Understanding How Investors Make Money by ITEN EIR Jack Scatizzi

April 30, 2019 – In my meetings with ITEN entrepreneurs the most often asked question is how do I secure investments from professional investors—generally individual Angel Investors or Institutional Seed Funds. When I start asking additional questions, I realize that the entrepreneur’s knowledge of venture capital is limited to what they have read in TechCrunch or other stories about well-funded Silicon Valley startups. Thus, they don’t understand how professional investors make money and by extension whether or not their startup represents an attractive investment opportunity to professional investors.

In the three years that I was an analyst for a large Angel Investor organization in Southern California, our network received over 200 applications for funding each year, yet we  invested in less than 10 new companies per year. Which works out to approximately 4% of the companies that applied for funding, and the funding rate for institutional seed funds is even lower—some as low as 0.5%. This data clearly demonstrates that not every company is a fit for professional investors.

In support of that claim, data from the Kauffman Foundation’s State of Access to Capital for Entrepreneurs Report shows that venture capital is used by less than 0.5% of entrepreneurs.

Understanding whether or not your company will be an attractive investment opportunity to professional investors will allow you to better allocate your scarce resources to develop an appropriate growth strategy that matches your access to growth capital.

Before I get too far into this post, I would like to mention that just because your company may not be an attractive investment opportunity for a professional investor, it does not mean that it won’t be a successful business. Simply that you will need to identify alternative means of funding your company’s growth.

Portfolio Strategy

Investing in early-stage companies is very risky, which is why professional investors utilize a portfolio strategy where they can reduce that risk by investing in multiple companies. Think of it as buying multiple tickets verse a single ticket for a raffle or playing more than one bingo card at a time. Professional investors use a similar strategy building broad portfolios of early-stage investments to mitigate their risk and increase the chances of a profitable event. Research on early-stage investing suggests that an investor’s portfolio should include 10-25 companies to adequately reduce the risk. And of course, if an investor has enough capital, expanding the portfolio will improve the chance of it generating outsized returns. For the numbers nerds, analysts have run Monte Carlo simulations of Angel portfolios which have yielded some interesting insight into just how many companies in a portfolio it takes to ‘de-risk’ a portfolio.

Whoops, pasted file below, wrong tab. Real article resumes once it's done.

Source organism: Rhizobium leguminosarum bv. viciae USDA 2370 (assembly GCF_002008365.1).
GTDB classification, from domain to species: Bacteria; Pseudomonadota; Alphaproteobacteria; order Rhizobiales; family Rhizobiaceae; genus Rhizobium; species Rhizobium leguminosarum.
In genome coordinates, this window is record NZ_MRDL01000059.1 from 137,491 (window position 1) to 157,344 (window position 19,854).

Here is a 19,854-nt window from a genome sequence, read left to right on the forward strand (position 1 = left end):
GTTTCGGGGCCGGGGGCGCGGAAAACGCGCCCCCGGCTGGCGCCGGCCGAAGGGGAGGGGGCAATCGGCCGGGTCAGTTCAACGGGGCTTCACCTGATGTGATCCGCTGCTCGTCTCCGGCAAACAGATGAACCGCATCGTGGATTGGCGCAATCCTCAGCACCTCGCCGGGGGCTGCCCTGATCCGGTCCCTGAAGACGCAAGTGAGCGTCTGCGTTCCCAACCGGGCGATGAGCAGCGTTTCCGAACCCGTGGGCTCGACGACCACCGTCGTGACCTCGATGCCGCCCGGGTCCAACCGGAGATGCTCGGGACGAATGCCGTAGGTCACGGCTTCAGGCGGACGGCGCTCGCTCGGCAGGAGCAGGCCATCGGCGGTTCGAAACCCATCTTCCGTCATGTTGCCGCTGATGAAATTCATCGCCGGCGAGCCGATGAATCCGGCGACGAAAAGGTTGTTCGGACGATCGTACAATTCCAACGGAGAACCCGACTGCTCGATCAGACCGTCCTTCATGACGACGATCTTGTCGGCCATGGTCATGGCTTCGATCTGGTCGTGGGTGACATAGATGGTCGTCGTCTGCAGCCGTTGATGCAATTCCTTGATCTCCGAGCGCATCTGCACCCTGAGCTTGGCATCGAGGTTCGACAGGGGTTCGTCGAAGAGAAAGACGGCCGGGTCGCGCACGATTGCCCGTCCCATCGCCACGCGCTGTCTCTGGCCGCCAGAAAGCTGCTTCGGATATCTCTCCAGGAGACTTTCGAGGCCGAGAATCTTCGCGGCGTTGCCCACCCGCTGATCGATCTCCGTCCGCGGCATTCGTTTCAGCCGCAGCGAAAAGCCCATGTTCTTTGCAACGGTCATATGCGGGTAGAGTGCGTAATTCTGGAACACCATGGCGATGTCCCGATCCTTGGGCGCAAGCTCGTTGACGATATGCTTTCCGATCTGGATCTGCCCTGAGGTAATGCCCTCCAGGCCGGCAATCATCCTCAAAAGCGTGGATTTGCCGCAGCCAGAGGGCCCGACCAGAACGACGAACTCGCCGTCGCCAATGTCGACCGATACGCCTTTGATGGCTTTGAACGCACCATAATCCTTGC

Unfortunately, the raffle ticket and Bingo analogies are examples of binary outcomes- either you win or you don’t and there is generally only one winner. Investing in startups can yield multiple outcomes ranging from an investment returning less than the initial investment (<1x ROI), the investment generating a sizable return (>20x ROI), or something in-between.

Portfolio Dynamics

Now that we understand portfolio strategy lets dive into the dynamics of how a portfolio strategy hopefully allows investors to realize positive returns from their investments. The basic premise is that within a portfolio only one, maybe two investments will be responsible for the vast majority of the returns. Which means that the majority of the investments will fail to return even the initial investment (≤1x ROI).